Henry: An Ideal Monarch?
In the 1590s, there was a very strict ideal of a Monarch. The way an
ideal Monarch would be viewed in the 1590s was not far removed from
the expectations of a King in the early 15th century. A 15th or 16th
century King was expected to be a competent ruler above anything else,
but far more was needed to lead the people of Medieval Briton.
The role of the king in society progressed and differed throughout the
middle ages, with the introduction of bureaucracy towards the end of
the period and a gradual detachment from the Roman empire. Many of the
king's duties remained consistent though; a king must be completely
devout and devoted to the church and to God.
The loyalty of a monarch's subjects was also imperative. The support
of the bishops and the clergy was vital for a ruler, equally the
support of the nobility and warlords of the country. Much potential
power also lay in the serfs and peasants and a good king would aim to
please even their most humble servant and an ideal king of this period
would inspire patriotism and confidence in every one of his people. An
ideal king would invoke serenity, when a time of peace was necessary,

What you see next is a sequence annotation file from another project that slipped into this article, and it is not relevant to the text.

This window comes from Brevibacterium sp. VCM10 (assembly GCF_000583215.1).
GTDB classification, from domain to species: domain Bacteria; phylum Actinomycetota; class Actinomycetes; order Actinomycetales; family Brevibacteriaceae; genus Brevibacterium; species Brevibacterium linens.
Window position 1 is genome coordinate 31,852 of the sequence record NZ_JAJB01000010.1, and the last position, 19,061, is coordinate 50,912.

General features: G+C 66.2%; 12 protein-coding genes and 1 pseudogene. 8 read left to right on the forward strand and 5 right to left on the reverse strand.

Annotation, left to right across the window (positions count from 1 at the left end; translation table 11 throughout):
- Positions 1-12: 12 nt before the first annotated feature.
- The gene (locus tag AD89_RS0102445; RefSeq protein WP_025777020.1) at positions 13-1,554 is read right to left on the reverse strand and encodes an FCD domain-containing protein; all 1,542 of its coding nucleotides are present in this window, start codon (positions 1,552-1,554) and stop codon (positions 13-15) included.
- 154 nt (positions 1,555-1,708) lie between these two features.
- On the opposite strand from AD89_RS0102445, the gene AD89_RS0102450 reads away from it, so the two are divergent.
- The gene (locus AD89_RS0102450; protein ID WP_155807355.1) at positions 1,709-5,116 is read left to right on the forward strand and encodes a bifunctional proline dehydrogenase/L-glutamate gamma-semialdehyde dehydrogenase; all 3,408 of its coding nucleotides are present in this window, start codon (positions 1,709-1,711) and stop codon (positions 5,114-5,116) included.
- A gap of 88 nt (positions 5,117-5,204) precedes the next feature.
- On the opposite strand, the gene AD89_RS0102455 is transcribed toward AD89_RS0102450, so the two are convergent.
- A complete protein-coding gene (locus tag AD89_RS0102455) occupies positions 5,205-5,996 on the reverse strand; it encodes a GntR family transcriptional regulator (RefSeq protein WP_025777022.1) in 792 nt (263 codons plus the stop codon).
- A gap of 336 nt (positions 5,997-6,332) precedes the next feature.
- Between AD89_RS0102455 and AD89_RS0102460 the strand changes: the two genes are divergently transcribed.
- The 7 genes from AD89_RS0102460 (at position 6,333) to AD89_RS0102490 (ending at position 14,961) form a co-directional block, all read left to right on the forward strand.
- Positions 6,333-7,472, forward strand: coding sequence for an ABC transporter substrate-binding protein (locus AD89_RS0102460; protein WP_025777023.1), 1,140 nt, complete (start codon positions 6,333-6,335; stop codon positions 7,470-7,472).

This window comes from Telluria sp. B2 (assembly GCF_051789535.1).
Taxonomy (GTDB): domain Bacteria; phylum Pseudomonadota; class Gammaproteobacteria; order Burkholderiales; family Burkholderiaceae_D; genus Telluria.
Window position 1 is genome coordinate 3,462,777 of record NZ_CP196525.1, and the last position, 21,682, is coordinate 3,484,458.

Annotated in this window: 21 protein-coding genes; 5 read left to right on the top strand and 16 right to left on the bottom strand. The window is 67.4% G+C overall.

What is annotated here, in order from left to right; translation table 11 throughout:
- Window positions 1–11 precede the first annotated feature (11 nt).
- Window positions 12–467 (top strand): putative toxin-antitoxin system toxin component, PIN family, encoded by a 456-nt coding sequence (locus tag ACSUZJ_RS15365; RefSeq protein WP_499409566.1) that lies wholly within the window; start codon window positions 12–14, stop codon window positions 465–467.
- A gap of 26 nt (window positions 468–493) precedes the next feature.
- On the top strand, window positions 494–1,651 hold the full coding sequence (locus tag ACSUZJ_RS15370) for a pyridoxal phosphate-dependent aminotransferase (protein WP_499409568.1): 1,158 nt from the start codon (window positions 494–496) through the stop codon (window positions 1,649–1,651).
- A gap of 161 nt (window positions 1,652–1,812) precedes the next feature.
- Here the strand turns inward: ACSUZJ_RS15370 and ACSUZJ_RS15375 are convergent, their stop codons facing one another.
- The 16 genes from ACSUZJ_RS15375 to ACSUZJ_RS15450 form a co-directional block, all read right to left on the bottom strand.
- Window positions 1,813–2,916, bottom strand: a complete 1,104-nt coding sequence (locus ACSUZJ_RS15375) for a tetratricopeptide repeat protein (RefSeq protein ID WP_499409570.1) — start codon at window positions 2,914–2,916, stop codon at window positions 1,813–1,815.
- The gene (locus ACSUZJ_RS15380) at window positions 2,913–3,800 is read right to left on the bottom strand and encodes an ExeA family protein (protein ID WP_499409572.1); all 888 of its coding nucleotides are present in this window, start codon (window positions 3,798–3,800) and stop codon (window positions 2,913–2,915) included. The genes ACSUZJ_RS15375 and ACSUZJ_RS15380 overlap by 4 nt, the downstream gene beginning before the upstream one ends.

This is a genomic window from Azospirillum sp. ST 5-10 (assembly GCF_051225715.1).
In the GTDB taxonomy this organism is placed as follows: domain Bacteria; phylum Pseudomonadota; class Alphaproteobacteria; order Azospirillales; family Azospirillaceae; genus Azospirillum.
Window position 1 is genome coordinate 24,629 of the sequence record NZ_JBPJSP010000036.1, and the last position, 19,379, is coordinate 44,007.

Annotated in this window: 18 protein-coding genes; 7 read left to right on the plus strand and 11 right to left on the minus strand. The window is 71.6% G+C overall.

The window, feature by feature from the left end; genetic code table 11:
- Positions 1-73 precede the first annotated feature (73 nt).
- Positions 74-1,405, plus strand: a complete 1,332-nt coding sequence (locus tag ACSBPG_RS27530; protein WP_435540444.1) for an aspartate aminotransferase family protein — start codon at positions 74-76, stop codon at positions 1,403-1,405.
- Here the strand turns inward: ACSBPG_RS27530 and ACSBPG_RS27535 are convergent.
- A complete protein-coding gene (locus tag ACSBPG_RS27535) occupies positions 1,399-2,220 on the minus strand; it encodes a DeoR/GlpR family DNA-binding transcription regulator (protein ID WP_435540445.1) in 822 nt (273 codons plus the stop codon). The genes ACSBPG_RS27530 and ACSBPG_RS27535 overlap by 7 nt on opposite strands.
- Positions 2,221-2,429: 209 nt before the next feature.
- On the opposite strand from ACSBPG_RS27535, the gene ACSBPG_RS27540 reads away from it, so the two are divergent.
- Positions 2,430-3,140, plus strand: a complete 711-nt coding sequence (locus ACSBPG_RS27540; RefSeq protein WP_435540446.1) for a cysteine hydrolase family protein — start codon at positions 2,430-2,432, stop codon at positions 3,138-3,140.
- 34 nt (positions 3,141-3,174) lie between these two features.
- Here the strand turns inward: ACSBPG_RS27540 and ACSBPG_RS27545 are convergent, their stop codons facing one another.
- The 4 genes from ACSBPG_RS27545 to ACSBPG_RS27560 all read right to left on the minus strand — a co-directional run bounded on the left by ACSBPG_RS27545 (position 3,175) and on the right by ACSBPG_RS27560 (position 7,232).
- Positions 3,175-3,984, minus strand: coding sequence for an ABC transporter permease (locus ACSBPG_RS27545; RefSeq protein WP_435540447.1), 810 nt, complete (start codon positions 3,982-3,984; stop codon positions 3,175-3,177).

would encourage hard labour when the economy was bad, but most
importantly: the ideal king would generate belligerence in his people
at a time of war. To be able do to this, a king must have certain
characteristics. These characteristics would motivate the confidence
of the nation.
Some of the necessary characteristics: Bravery, charisma, chivalry,
aptitude, knowledge and loyalty to the country and to god.
Shakespeare wrote 'Henry V' in the 1590s. At this time, Elizabeth I
was the ruler of the country, but the rich landowners maintained power
in the countryside, away from London. She was powerful and well
respected but not to the extent that an ideal ruler should be. She
was: 'The Virgin Queen' and therefore, she had no heir. She had ruled
through a period of stability, but as she had no heir, there was no
heir apparent to the throne. The people of Briton feared civil war,
and this would rock the country. The next ruler of Briton needed to be
powerful and controlling, yet patriotic and well respected.
Shakespeare may have had different motivations to write this play. One
of his motives may have been, to restore national pride and
individuality, in a period shortly after Henry VIII had ended all
Briton's relations with the Church of Rome, or to inspire the rise of
an ideal monarch for the country. These motives could have been the
reason why Shakespeare portrayed such a seemingly 'ideal' monarch and
such a nationally biased depiction of History. At this time, people
would learn most that they learn, and form many opinions from what
they saw in the theatre. Therefore, if Shakespeare had wanted to